Advanced simulation has become a vital adjunct to flight test safety

Faced with unique, difficult and sometimes perilous targets, the integrated test teams for the Bell Boeing V-22 Osprey tiltrotor and Lockheed Martin/Boeing F/A-22 Raptor programmes have been at the forefront of proving the value of advanced simulation techniques in saving time, cost and even lives in flight tests.

"It has become literally indispensable to the programme," says Tom MacDonald, chief test pilot for the MV-22 integrated test team at the US Naval Air Warfare Center Aircraft Division (NAWCAD), Patuxent River, Maryland. For the V-22, troubled by delays, accidents and uncertainty, every minute of simulation in the laboratory at NAWCAD, as well as at Bell and Boeing sites, has helped play a part in saving the tiltrotor, which "was about as extinct a programme as you could have got about four years ago", says MacDonald.

From this nadir, the V-22 has been revived to the point where final preparations are under way for the start of operational evaluation (Opeval) by VMX-22 at MCAS New River, North Carolina between January and May 2005. The tests, involving up to 12 MV-22s, will continue to be supported by the CV-22 Integrated Test Team at Edwards AFB, California. This team, working up to include four CV-22s by early 2005, is focused on completing tests of shipboard suitability, formation flying, austere landings, air-to-air refuelling using a new retractable probe and mission software validation.

The latest phase of flight tests began in 2002 and re-examined the vortex ring-state phenomenon behind a fatal V-22 crash in May 2000, as well as further work on shipboard landings, low-speed hovering, combat manoeuvrability and formation flying.

Subsequent flight tests included potentially hazardous single- and dual-engine failure procedures, which became heavily reliant on a build-up approach using simulators. "Using simulators doesn't prevent the awful things from happening that you read about, but it can prevent a range of bad things and rule out other events that would happen - as well as help you work out how to deal with them," says MacDonald, who adds that "simulation and flight test are symbiotic".

"We did total engine-out auto-rotations in the simulator, and the simulator said that helicopter auto-rotations would not be a pretty thing. In fact, it showed us coming down like a cinder block. The simulator showed it would be more of a stunt than a predictable manoeuvre and, basically, steered us in other directions in terms of survivability tactics," says MacDonald, who explains that, as a result, the recommended method to recover is to tilt the nacelles down and attain the best glide speed available, then flare to a survivable landing. "We demonstrated it by shutting down both engines at 9,000ft [2,750m], then circled dead-stick and brought both engines back. Then we do the rest in the simulator."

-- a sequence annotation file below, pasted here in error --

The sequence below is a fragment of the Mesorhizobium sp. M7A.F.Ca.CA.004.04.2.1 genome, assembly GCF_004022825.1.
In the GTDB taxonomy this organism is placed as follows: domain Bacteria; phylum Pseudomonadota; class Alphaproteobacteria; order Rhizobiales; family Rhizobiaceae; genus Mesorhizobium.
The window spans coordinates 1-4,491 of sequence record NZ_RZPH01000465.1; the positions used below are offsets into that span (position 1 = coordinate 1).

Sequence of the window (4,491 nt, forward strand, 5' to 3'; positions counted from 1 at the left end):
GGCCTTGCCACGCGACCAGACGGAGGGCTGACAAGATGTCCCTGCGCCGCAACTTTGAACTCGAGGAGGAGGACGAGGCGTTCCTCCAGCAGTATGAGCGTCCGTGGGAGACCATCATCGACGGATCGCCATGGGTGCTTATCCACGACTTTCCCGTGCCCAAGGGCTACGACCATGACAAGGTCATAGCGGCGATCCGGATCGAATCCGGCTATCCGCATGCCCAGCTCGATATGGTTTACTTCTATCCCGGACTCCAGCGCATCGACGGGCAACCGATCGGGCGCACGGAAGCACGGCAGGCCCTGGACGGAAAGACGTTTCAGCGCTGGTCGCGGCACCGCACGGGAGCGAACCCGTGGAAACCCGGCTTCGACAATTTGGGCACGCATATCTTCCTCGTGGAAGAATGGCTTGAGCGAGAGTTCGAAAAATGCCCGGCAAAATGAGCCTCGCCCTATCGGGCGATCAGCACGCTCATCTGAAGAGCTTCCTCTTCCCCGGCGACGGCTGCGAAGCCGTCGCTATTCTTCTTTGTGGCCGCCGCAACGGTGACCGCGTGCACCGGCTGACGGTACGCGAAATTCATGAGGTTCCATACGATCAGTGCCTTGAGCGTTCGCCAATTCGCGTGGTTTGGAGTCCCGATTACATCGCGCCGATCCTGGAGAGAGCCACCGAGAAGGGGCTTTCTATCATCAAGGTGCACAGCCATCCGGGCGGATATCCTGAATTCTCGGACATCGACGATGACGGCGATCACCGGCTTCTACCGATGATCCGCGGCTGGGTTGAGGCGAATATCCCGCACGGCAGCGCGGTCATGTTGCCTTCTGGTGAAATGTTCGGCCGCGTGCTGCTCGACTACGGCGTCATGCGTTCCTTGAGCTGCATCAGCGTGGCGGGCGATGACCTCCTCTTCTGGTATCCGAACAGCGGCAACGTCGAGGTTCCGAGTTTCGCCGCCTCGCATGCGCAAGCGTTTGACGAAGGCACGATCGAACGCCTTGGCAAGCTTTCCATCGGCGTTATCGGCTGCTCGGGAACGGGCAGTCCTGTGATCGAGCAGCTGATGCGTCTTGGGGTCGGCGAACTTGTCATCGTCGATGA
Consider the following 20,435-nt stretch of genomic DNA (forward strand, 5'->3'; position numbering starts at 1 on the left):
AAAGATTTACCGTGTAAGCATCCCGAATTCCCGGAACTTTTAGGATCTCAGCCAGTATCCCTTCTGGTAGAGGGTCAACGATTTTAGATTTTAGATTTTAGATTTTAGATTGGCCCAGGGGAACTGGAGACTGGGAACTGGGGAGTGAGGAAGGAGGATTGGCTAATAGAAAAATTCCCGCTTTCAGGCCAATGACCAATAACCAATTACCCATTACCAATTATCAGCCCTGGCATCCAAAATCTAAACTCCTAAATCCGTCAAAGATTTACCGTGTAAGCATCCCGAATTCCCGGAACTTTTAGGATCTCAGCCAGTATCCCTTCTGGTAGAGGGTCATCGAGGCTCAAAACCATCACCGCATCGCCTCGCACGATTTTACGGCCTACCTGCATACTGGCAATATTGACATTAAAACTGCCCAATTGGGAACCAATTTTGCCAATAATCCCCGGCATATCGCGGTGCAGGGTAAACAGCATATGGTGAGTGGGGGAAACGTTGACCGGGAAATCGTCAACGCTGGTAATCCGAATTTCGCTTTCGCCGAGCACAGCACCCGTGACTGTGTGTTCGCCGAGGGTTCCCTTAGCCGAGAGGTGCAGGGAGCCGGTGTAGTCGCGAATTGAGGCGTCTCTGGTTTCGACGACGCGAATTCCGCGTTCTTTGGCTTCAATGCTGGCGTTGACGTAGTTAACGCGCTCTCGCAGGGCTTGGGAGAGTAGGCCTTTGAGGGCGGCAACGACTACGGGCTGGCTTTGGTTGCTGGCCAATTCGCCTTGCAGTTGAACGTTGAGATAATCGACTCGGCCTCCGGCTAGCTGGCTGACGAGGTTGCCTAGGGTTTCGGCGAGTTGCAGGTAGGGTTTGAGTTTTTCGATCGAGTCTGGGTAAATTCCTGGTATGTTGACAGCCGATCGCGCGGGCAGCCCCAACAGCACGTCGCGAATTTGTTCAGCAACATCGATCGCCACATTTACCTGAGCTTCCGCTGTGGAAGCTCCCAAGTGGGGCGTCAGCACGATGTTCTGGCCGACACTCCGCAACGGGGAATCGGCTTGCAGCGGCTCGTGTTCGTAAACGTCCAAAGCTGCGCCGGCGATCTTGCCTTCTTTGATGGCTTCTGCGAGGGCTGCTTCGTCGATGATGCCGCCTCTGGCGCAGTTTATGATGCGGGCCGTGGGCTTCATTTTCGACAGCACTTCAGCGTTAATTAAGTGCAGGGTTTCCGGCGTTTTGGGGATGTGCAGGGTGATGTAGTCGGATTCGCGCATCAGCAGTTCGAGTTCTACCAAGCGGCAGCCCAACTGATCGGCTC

The team used a similarly cautious "build-up" method to tackle the vortex ring state encountered during high-rate descent testing. "It's very complex and, mathematically, the model [used in the simulator] isn't that capable of reproducing it. However, we could approach right up to the boundary and that gave us the ability to be able to practise the tricky timing and flying procedures right up to the vortex ring state."

Despite the benefits, particularly to the V-22 programme, MacDonald warns against over-reliance on simulation. "We have to be careful. There is a tendency for programme management to oversell the labs and simulators. The simulator is incredibly important, but it's the not the be-all and end-all. Sometimes you just have to flight test."

Another complex, high-performance programme that benefits from simulation is the Lockheed Martin/Boeing F/A-22, now entering the final month of its dedicated initial operational test and evaluation phase at Edwards AFB. James Brown, lead Lockheed Martin test pilot at the F/A-22 combined test force (CTF), says the use of simulation, and particularly the flight sciences simulator at Edwards, has "saved us millions and millions of dollars in flight test because so many of our test points are very expensive".

The CTF recently completed a complex series of AIM-120 AMRAAM missile shots in various conditions. "I had to perform a missile shot at 40,000ft, Mach 1.6 and 7g. On the surface that doesn't look too big a deal, but it takes a load of gas, transfer time and tankers. If we were to develop this technique in-flight, it would have taken days and multiple sorties," says Brown, who adds: "This flight sciences simulator has been invaluable."

The resulting technique involves entering a split-S manoeuvre with full aft stick and full afterburner at 53,000ft and M1.98 "and that's just to get to the start of the test condition. All of the conditions merge at 40,000ft and the mission is completed at 18,000ft," says Brown.

 "Back in the 1950s we were killing a test pilot a week and I attribute the increase in safety to the improving fidelity of simulation and the way it has been used to ferret out the dangerous places to allow us to approach them appropriately," he says.



Source: Flight International